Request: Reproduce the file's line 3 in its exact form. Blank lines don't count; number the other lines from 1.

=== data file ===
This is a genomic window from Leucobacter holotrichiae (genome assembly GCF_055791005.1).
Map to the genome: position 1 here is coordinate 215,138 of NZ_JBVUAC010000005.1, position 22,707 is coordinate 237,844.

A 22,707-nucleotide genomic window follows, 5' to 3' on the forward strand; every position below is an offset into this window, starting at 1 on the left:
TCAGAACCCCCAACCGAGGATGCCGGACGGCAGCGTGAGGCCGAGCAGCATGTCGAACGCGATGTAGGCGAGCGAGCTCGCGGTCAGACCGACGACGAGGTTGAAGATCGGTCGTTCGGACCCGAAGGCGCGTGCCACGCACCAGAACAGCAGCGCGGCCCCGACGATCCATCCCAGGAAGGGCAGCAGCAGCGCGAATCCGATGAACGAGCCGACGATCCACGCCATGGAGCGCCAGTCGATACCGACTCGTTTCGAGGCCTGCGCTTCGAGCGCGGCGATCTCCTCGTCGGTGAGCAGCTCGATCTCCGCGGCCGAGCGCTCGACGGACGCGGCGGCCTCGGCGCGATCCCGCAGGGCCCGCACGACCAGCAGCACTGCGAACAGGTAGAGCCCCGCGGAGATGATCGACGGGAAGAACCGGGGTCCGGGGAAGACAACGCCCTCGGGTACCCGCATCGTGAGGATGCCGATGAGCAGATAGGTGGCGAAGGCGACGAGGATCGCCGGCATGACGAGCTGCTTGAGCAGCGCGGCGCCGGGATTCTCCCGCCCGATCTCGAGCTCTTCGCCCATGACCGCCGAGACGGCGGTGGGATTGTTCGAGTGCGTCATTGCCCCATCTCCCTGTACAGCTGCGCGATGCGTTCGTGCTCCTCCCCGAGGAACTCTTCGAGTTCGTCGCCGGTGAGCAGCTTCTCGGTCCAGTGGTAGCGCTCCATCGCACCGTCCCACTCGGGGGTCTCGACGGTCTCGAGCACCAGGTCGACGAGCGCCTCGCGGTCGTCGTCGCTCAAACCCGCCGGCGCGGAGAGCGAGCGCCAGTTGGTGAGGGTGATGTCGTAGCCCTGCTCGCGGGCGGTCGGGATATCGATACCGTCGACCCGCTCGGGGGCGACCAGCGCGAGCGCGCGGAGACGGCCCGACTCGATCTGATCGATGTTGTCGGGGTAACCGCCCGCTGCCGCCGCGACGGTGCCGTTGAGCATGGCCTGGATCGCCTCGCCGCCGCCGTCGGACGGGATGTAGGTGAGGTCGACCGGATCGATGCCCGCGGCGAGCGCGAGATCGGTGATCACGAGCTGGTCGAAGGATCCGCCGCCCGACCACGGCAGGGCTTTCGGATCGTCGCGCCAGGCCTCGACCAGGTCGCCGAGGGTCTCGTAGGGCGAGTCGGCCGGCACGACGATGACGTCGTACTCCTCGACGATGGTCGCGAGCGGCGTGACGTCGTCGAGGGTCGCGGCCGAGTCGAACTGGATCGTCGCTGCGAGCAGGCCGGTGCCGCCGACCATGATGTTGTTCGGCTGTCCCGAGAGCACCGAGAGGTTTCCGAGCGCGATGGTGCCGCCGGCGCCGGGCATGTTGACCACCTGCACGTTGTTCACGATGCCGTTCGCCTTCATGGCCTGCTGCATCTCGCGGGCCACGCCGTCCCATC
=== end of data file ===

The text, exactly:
A 22,707-nucleotide genomic window follows, 5' to 3' on the forward strand; every position below is an offset into this window, starting at 1 on the left: